At first, I wasn’t interested in doing the show at all. My friend, whom I met during my fellowship at UCLA, was approached and he thought it would be fun to do it together. After a screen test at my office where I was still rather blaze about the entire thing, the casting department said that although they checked out many other plastic surgeons, very few people in the area could completely transform people in a very natural and convincing way like I can. It was then that it hit me- I did not realize how fortunate I was that this great opportunity just fell into my lap.
What were some of the joys and challenges of participating on a reality TV show?
The entire experience was exciting and different. Don’t get me wrong, it was very hard work. I still had to run my practice full time while doing the show, and The Haworth Institute was completely booked throughout the weekends.
For the show, we always did two separate surgical sessions for safety reasons. We did the facial surgeries first, and everything always took a tremendous amount of coordination.
At the time, the show was extremely controversial. The naysayers proclaimed that it was exploitation. However, I found that it was a very emotional experience. These people got the chance to change their lives and they were very appreciative. Their tears brought tears to everyone on staff, myself included.
Tell us a bit about your artwork. How did you get into art, and what media do you work in?
I have always been interested in art- both creating and collecting. My first show "Memories Lost" was at the BGH Gallery/Bergamot Station in Santa Monica. This body of work comprised photorealistic graphite drawings of missing children and adults. My next series was entitled "Icongraphy" and focused upon modern culture through anachronistic figurative images rendered in acrylic on canvas. A preview of "Icongraphy" was staged at The James Gray Gallery in Santa Monica and the official showing was at the prestigious Karen Lynne Gallery in Beverly Hills. "Icongraphy" was a tongue and cheek play on society about the vapid culture and consumerism. The paintings were from olden times manipulated with modern features.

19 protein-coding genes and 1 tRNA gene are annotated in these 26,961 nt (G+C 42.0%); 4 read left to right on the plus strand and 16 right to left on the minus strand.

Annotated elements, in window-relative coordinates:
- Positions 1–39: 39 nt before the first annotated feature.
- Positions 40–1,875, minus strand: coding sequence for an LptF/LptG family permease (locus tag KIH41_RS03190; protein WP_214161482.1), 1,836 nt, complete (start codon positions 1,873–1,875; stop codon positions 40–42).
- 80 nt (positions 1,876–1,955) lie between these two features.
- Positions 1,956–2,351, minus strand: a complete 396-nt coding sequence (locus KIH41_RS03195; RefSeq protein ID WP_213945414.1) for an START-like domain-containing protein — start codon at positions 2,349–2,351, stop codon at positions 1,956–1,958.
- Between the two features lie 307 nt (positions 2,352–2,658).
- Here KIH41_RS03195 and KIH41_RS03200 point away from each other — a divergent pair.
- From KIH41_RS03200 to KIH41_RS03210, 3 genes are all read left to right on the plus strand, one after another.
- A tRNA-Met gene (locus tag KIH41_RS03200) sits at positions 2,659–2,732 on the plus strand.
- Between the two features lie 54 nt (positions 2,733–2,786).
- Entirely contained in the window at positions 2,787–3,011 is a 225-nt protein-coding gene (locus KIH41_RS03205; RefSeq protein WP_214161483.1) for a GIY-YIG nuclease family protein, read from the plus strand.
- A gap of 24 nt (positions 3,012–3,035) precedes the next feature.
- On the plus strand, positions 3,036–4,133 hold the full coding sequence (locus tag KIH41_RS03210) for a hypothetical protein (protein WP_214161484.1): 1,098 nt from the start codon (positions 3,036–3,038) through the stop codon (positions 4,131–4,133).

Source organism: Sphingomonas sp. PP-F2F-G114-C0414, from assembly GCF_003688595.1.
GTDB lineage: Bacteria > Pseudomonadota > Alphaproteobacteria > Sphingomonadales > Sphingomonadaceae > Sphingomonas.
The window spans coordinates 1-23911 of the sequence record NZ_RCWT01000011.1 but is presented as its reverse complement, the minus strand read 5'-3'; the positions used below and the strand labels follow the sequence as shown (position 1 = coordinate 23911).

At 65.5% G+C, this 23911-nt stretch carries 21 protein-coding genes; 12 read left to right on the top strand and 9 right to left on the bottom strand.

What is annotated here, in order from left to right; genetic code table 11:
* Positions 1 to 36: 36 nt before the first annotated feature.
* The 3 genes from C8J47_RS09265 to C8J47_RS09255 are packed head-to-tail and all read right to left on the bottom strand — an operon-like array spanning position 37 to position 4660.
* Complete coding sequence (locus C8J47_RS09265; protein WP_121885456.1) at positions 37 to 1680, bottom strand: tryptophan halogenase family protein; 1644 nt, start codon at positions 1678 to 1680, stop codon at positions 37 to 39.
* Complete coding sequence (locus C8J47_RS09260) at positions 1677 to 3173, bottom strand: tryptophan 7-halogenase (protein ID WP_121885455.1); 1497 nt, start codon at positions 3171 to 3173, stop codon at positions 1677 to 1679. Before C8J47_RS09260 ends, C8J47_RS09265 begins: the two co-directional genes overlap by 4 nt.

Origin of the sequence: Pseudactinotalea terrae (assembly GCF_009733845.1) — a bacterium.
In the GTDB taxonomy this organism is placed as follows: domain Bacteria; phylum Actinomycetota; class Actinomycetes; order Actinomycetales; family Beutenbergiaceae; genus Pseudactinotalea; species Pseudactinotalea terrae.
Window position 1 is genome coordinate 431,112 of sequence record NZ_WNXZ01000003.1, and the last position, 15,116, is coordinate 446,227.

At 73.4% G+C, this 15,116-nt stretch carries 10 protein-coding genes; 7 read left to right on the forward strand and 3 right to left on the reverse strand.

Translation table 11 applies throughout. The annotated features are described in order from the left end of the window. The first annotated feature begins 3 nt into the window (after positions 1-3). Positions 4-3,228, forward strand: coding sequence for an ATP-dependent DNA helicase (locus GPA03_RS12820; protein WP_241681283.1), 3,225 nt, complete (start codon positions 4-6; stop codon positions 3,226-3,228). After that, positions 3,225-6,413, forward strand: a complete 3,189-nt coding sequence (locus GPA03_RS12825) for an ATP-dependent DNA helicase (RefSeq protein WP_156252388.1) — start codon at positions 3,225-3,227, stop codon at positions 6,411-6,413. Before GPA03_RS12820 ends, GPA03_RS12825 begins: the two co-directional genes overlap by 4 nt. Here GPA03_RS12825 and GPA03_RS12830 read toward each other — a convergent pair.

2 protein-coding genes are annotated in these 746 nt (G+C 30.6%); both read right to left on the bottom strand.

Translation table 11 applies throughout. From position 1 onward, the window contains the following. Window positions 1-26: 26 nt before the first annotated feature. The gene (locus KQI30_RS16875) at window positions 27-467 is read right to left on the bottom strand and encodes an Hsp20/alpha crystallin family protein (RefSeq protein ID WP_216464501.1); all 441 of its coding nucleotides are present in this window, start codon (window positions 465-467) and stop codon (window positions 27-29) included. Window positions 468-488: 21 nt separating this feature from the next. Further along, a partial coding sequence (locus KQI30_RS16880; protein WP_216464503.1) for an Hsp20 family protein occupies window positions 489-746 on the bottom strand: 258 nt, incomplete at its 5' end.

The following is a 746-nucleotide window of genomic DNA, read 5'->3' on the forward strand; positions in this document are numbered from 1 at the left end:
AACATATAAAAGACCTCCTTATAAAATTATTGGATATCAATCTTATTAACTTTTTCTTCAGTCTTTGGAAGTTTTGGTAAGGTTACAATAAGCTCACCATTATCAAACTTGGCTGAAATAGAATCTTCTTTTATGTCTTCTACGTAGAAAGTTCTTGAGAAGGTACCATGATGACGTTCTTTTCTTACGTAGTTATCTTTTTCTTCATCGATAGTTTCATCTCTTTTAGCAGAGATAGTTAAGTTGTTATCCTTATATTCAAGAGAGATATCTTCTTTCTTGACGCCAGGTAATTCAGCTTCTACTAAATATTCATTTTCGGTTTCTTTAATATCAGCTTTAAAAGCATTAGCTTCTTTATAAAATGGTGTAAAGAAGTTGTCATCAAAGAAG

My next series is more authentic. As a plastic surgeon, people think I shouldn’t be taken seriously as an artist. That doesn’t stop me because I’m going to do something that I’ve always dreamed of. I’m taking super-close photos of surgical scenes and blowing them up. I will then use the image as the inspiration as I paint it so closely that the audience won’t know exactly what they are looking at. It will be vaguely unsettling since it has no perspective.
Do you feel your artwork has evolved with the evolution of your profession as a plastic surgeon?
Good question, I have become a better plastic surgeon after painting because it has really allowed me to appreciate minute things. It’s a good lesson for me to be able to appreciate the super subtle details like a little shadow on the corner of a mouth. For me, painting really upped the ante, even though I never had any formal painting training. There are many talented artists, many more talented than me, but being a plastic surgeon, in terms of tweaking the human form, helped me tremendously.
We are familiar with your Icongraphy series. How did this series come to be?
I simply wanted to paint! I saw what was happening in the world, and was influenced by lowbrow art. Icongraphy was in a sense an internal dialogue with myself. The paintings all had messages.
Do you sense a shift in your artwork is on the horizon or are you not done with Icongraphy?
I think I made a statement with Icongraphy, but as for right now I’m done with it. I may return back eventually, but I want to test the waters of other genres. I'm turning my focus on abstract ways of communication.
What's up next for you?
My interests are with abstract and realism at the moment. I’m inspired by Glenn Brown and the various artists from Romania. As for plastic surgery goes, it is an evolution and not a real seismic shift. I’m going to continue to do what I’m doing, and incorporating the latest technology into my business. It takes a while make sure it is worth investing in or not since a lot of new technology is rubbish. Plastic surgery is a bizarre field!